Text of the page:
JACKSON, Miss.—Mississippi House Speaker Philip Gunn will not seek reelection in 2023, setting an end to his nearly 20-year legislative career and 12-year speakership. The Clinton, Miss., Republican announced his retirement from the Legislature at a House GOP Caucus meeting on Nov. 9, and will continue to serve as speaker through the 2023 legislative session.
“It has been one of the greatest honors of my life to serve as Speaker of the Mississippi House,” Gunn wrote in a statement after his announcement. “I am extremely grateful to the people of District 46 who have given me the opportunity to serve them for the last 20 years and to the members of the House who have entrusted the role of Speaker to me for 12 years. I believe we have moved Mississippi in a positive direction, and I am proud of what we have accomplished together and look forward to another productive session in 2023.”
The House will elect a new speaker at the beginning of the 2024 legislative session.
‘His Door Was Always Open’
Philip Gunn has long been a member and was once the chairman of the American Legislative Exchange Council, or ALEC, a Virginia-based conservative organization responsible for model and often controversial legislation for statehouses across the country.
During his tenure, Mississippi’s conservative legislative majority has made large cuts to the state’s income tax. Most notably, Gunn’s chamber introduced the final bill that would eventually lead to the Dobbs v. Jackson Women’s Health Organization decision that overturned Roe v. Wade and Planned Parenthood v. Casey, allowing for full bans on abortion and other challenges to previously established 14th Amendment rights nationwide.
Sen. Josh Harkins, R-Flowood, lauded Gunn’s long tenure in an interview with the Mississippi Free Press. “(Gunn) has done a great job in the House: the first Republican speaker since Reconstruction. He really helped lead a change in Mississippi. I wish him the best in whatever his future endeavors are.”
During the short Reconstruction period after the Civil War, Republicans were the party that supported Black voting rights, education equity and other equality measures in the South, while Southern Democrats resorted to continual terrorism to end Republican rule at the ballot box by 1875. The violence also ousted statewide Republicans, several of whom were Black. By the 1960s, Southern Democrats—then called Dixiecrats—began to join a reconstituted Republican Party, leading to a party switch on race issues and other ideology that continues today.
In 2020, Gunn joined with Lt. Gov. Delbert Hosemann, numerous legislators from both parties, and a powerful coalition of athletes, activists and public figures to finally change Mississippi’s state flag, consigning the old Confederate banner to history amid nationwide Black Lives Matter protests. The move came after decades of work by Black activists and everyday citizens to change the flag.
Gunn’s leadership marked an era of total GOP control over the Legislature. His own management of House caucus affairs has increasingly moved important legislative activity into closed sessions, outside the view of the public and the media. Just this year, the Mississippi Free Press filed an ethics complaint against Speaker Gunn and the House GOP for barring this reporter from a closed session of the Republican House Caucus.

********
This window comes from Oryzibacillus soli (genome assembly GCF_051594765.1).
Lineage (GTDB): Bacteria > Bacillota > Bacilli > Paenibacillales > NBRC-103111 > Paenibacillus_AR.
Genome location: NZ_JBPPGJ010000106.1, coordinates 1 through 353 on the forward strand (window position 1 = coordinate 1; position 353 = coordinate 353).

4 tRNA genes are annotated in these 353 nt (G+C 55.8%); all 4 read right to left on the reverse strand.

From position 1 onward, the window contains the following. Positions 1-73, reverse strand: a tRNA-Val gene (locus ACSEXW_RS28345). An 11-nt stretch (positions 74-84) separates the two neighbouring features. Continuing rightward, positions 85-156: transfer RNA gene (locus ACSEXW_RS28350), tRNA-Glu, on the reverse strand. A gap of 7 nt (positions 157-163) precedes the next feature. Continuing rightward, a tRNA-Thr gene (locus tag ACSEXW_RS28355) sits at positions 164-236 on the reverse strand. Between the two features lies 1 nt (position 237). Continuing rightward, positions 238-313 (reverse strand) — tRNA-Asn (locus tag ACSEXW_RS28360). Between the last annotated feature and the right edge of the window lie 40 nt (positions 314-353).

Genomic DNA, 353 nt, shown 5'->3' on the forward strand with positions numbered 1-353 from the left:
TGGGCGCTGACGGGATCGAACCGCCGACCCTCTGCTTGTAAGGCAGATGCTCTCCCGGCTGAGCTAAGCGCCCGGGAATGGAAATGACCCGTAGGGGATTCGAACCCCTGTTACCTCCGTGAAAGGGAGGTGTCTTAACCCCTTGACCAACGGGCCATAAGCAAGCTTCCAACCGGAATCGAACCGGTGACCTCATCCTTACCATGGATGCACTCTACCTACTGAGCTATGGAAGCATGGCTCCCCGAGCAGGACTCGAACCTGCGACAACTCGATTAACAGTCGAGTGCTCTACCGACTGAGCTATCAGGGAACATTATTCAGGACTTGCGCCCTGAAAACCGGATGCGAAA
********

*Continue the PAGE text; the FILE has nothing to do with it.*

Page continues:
Rep. Christopher Bell, a Jackson Democrat, has had his share of political disagreements with Gunn, but told the Mississippi Free Press that the bipartisan effort to change the flag was a high point for the state’s legislative history.
“Politics aside, I think he’s a good guy. We don’t agree on a lot of things, but he’s shown leadership during my tenure,” Bell said. “His door was always open, and his leadership on the flag was huge. It showed that he has compassion and understands what unity means.”
Gunn’s Political Future Unclear
Multiple legislators told the Mississippi Free Press that Speaker Pro Tempore Jason White, R-West, is the most likely successor to the speakership. Still, the future of Mississippi’s House leadership lies behind elections for the entire State House of Representatives.
Gunn’s future is presently unclear, although rumors of his future political aspirations abound. “My service as Speaker coming to an end does not mean I will not be open to future opportunities to serve,” Gunn wrote in his statement. “I love our state and will always work to make her better. I believe there will be an opportunity for me to serve our state soon and when that time comes, I will be ready.”
Frequently, commentators have floated Gunn as a potential primary challenger to Gov. Tate Reeves, but the speaker has yet to announce any formal plans to run.
Gunn’s tenure was marked with clashes between himself and Mississippi’s other top statewide leadership, from inter-cameral fighting with Lt. Gov. Hosemann to open hostility with Reeves. In spite of any battles in the past or the future, Reeves lauded Gunn’s service in a statement.
“It has been a pleasure to serve with Speaker Philip Gunn,” Reeves wrote in part. “We have not always agreed on every individual tactical move—and trust me I know the media has always made a big deal of trying to highlight those minor differences. But I hope the people of Mississippi understand this: virtually every victory for the conservative movement over the last 15 years has been aided by his core beliefs and principles.”
Hosemann was similarly complimentary in his own statement. “My friend Philip Gunn has decided to pause his public service to MS. His fingerprints exist on most of our legislative history for his 12 years as Speaker. From child trafficking to tax reform, he provided consistent conservative, faith-based leadership to his colleagues,” the lieutenant governor wrote.